Development on West Hayden Island
by Bruce Halperin
The Oregonian, July 30, 2010
The proposal for marine development on West Hayden Island is leading to knee-jerk reactions from many people who want full preservation of the area, but these reactions are not consistent with the Oregon planning process. Yes, the site has high environmental value. But this is an area that was brought into the urban growth boundary in 1983 with the express purpose of being used for marine development, and the region still has a documented need for marine industrial and general industrial lands.
The underlying concept of urban growth boundaries is that lands outside the boundary carry a presumption that they will generally be preserved, and that lands inside the boundary carry a presumption that they generally will be developed. The system means that sometimes to protect lands outside the boundaries we have to make tough decisions and allow development on lands inside the boundaries.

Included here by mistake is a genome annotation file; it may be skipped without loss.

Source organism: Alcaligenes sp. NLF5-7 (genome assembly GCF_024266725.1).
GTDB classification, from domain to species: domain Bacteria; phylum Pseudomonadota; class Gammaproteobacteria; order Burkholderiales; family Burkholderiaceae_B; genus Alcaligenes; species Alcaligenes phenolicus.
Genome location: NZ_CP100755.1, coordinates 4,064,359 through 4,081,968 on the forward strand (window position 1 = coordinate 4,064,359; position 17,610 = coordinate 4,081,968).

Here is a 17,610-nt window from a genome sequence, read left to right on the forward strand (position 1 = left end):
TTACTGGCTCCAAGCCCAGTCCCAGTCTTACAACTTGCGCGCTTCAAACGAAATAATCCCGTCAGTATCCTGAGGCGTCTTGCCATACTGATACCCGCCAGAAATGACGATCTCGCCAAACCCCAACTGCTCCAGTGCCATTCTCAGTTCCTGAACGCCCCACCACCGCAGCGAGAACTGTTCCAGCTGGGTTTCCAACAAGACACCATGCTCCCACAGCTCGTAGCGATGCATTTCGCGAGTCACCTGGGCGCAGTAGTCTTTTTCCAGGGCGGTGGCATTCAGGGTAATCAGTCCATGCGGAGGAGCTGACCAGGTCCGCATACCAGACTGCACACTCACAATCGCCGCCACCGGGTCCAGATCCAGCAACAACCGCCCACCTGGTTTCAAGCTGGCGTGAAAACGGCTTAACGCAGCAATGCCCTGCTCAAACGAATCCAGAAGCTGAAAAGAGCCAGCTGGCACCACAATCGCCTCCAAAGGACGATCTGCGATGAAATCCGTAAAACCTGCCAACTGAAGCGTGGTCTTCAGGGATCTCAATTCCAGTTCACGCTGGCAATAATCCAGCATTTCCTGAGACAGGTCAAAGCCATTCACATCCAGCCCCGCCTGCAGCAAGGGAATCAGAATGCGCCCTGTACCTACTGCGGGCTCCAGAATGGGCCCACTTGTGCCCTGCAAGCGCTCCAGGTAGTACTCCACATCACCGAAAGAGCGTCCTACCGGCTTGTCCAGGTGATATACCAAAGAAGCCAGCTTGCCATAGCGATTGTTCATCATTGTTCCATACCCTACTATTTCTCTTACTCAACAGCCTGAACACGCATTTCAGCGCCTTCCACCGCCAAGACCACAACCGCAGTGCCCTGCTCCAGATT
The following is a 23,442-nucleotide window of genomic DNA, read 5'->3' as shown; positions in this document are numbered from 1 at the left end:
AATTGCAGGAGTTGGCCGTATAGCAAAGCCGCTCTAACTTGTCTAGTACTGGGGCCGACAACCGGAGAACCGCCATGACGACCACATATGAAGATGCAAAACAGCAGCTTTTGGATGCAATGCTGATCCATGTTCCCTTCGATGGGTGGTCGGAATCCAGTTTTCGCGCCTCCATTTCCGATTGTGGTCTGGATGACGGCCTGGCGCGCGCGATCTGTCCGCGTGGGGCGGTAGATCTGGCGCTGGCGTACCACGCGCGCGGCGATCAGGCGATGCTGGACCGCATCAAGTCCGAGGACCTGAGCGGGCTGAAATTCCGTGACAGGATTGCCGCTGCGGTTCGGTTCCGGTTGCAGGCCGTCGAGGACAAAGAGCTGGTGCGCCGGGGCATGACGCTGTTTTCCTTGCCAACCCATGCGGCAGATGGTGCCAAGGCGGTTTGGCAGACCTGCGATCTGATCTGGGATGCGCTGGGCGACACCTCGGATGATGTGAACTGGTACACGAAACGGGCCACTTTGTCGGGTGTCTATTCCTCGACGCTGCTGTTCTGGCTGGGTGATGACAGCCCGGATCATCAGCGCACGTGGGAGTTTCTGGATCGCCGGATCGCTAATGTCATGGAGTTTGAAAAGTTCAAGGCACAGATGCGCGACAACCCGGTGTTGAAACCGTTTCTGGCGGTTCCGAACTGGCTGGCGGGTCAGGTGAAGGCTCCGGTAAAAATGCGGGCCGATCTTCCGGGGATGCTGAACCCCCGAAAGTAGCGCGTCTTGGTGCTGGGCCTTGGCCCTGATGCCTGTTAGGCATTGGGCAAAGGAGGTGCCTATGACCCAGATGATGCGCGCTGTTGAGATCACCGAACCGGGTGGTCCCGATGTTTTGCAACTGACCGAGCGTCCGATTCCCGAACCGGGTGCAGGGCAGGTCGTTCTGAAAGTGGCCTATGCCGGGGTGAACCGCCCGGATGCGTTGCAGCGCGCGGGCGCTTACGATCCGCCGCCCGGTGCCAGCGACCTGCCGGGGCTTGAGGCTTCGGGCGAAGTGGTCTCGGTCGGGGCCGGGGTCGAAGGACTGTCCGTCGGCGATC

While some folks argue that West Hayden Island is too special to be developed at all, this would be inconsistent with the basic Oregon system of urban growth boundaries. It is important to remember that the general planning for the island calls for development of only a part of West Hayden Island while preserving and enhancing the majority of the land. This is totally consistent with the Oregon land-use planning process.
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